Press Room
Culture & Careers Blog Post

Getting into Government Contracting

Government contracting, a simple phrase that can get confusing. So, let’s break down some key information to make the process of getting or having a job within contracting easier. The secrets to success are all here, but before you read them can you keep them a secret? We hope so.

Types of Government Contracting

There are two types of government contracts, prime and subcontracts. A prime contractor can be defined as a company that won the bid or rebid of the contract they submitted against others. In comparison, a subcontract is when a company different than the one who won works on the contract. When working under subcontracting, the prime approves the people going on the contract, the work being done, and the budgeting for the work. The main point of a subcontractor is to help find people that are most qualified for the positions and to fill them.

Getting on a Contract

To become part of a contract, there are some requirements that individuals need to meet.   

  • The first requirement you need to have is the skills for the position you want to apply for. Contractors are looking to fill positions with specific skills to meet the needs of the contract given to them by the government.   
  • The second requirement you may need to work on a contract is work experience within the task area you want a position in. This also may be a requirement to meet contract needs.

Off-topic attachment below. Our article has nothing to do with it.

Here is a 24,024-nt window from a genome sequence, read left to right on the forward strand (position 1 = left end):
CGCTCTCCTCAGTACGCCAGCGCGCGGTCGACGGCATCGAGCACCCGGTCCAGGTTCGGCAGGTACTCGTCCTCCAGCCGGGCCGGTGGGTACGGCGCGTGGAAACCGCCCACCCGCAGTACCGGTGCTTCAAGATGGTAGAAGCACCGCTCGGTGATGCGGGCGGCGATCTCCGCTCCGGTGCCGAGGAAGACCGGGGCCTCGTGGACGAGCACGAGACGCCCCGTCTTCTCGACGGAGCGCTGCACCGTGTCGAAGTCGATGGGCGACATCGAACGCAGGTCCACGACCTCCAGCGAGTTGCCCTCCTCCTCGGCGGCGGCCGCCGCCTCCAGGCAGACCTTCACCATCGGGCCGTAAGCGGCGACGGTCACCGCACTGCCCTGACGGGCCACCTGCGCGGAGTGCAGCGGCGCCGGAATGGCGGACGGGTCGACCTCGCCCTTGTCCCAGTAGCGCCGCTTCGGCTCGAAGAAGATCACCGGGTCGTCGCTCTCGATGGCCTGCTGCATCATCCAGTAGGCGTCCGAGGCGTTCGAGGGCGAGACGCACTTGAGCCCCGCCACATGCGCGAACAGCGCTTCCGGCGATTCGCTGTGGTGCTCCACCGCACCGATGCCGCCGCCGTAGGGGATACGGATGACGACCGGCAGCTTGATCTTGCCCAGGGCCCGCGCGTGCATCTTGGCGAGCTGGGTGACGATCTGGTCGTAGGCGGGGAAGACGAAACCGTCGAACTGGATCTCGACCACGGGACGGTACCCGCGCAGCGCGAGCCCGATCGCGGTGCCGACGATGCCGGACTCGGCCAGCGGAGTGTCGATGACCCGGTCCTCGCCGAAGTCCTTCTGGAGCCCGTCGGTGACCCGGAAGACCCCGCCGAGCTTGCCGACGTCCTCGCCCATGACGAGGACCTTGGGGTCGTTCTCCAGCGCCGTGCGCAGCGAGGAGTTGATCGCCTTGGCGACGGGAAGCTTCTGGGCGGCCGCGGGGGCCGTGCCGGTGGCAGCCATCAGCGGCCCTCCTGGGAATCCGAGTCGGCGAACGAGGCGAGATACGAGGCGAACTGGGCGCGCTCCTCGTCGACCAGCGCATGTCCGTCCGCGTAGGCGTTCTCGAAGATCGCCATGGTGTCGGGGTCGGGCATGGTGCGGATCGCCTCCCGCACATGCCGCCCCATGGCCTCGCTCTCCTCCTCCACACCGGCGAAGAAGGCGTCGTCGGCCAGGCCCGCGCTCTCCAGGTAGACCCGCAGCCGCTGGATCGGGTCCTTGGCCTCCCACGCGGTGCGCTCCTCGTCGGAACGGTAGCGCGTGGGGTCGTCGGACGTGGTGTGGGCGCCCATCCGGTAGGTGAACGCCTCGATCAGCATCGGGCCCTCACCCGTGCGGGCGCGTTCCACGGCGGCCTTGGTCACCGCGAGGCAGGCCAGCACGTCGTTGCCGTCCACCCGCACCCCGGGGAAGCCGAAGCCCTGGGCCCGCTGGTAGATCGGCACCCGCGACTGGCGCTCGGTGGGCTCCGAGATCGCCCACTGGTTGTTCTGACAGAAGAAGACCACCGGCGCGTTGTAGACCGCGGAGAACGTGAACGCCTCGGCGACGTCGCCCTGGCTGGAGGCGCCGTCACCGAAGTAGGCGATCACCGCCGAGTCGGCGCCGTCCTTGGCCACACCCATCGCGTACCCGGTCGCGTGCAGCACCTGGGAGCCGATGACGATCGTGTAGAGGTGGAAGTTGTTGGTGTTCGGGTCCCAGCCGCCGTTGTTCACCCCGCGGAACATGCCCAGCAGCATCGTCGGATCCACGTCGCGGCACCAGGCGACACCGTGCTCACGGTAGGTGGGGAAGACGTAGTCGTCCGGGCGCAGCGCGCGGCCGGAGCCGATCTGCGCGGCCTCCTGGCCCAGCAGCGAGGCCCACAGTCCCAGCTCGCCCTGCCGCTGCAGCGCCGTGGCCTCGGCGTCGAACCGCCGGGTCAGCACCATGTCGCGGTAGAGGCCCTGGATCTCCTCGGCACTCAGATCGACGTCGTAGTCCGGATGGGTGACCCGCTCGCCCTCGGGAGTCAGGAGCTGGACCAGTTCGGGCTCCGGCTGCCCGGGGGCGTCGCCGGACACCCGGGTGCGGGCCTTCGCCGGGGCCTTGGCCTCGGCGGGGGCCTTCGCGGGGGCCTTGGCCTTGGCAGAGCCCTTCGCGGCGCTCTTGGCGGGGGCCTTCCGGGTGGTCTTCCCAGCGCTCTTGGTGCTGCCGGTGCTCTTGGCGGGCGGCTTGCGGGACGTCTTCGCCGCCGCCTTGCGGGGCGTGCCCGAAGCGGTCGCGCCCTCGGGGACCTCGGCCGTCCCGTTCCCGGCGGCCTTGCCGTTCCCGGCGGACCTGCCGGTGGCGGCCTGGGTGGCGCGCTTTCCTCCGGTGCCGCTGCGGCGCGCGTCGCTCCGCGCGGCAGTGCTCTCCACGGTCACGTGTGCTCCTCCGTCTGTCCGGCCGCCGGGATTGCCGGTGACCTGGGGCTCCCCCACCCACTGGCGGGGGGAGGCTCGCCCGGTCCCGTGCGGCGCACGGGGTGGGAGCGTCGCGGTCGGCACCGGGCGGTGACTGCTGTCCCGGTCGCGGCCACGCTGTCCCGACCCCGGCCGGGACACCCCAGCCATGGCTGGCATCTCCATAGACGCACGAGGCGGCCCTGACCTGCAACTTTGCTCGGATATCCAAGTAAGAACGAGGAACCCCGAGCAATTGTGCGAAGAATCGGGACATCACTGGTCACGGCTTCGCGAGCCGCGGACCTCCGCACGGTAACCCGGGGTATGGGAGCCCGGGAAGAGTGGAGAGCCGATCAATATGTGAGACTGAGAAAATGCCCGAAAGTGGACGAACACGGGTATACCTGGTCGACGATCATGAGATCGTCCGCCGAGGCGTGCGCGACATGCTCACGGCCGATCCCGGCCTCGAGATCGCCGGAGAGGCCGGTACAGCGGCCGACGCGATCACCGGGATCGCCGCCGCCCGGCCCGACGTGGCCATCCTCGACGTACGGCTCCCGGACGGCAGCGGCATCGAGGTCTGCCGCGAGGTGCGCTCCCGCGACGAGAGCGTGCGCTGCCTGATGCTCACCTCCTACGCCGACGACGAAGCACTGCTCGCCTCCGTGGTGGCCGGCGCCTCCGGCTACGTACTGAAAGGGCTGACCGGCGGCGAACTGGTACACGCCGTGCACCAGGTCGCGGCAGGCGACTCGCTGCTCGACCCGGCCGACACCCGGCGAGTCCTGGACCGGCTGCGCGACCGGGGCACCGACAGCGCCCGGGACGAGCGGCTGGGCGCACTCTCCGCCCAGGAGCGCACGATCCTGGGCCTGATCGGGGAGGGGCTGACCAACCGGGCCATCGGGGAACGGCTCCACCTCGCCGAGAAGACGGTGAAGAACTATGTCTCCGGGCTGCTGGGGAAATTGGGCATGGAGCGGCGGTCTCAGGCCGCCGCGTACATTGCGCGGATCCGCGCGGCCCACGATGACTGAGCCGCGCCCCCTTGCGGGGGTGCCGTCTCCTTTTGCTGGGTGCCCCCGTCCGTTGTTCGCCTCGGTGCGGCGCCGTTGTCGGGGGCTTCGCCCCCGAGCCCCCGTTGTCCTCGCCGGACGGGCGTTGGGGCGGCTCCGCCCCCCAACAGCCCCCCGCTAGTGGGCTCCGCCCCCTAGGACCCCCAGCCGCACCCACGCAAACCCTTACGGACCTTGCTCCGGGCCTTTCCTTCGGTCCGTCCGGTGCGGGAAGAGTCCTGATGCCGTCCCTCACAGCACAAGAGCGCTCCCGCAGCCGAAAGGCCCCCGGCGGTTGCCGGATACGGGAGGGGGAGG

• The third requirement you may need a security clearance. Most positions in a contract require a government-issued security clearance to work with any classified information.

When breaking down how to get into contracting, it’s important to realize contractors may not have control. There’s a lot of checking, double-checking, and following procedures/ processes in place. For example, a security clearance takes time as the government processes the information and checks it. The employer has no control over the time frame or if you get a clearance. It’s up to the honest answers you give and the government’s workload.  

Adjusting to Government Contracting

Similarly, the first month of employment can be slower than you expect. There are forms to be filled out and accounts to be set up. Also, training to complete. As you finish up paperwork and start into your position, you will find unfamiliar acronyms and military ranks being used. Taking the time to learn the language and how individuals write will make your job easier.

Key Concept: Time and Order

You may have noticed that what we have discussed so far contains procedures and time frames. This is common for all government contracting, but not for government employees. As a government contractor or working under a contract, you have deadlines for tasks in order to meet the contract’s submission date. Also, there are specific ways to do tasks and specific people to give information to. Overall, it supports a much larger system to keep the contract on time for the government to continue the next set of cycles before handing over for use.  

While this may seem overwhelming, there is repetition within the contracting process making the work very similar each time a contract is won. If that isn’t appealing to you, contracting offers opportunities to change roles and contracts. You can learn more! Stemming from changing roles government contracting allows for growth, whereas the government has a structured path to move up. This can be appealing for individuals who want flexibility. It all depends on what you want your contracting career to look like.

The secret to getting into government contracting is patience and understanding. There is a reason behind everything and eventually, you will understand the more you work in it. Now that you know what to expect, what’s next for you?

Discover more secrets in our podcast and listen to next week’s career path podcast to understand if government contracting is for you!

Back to Insights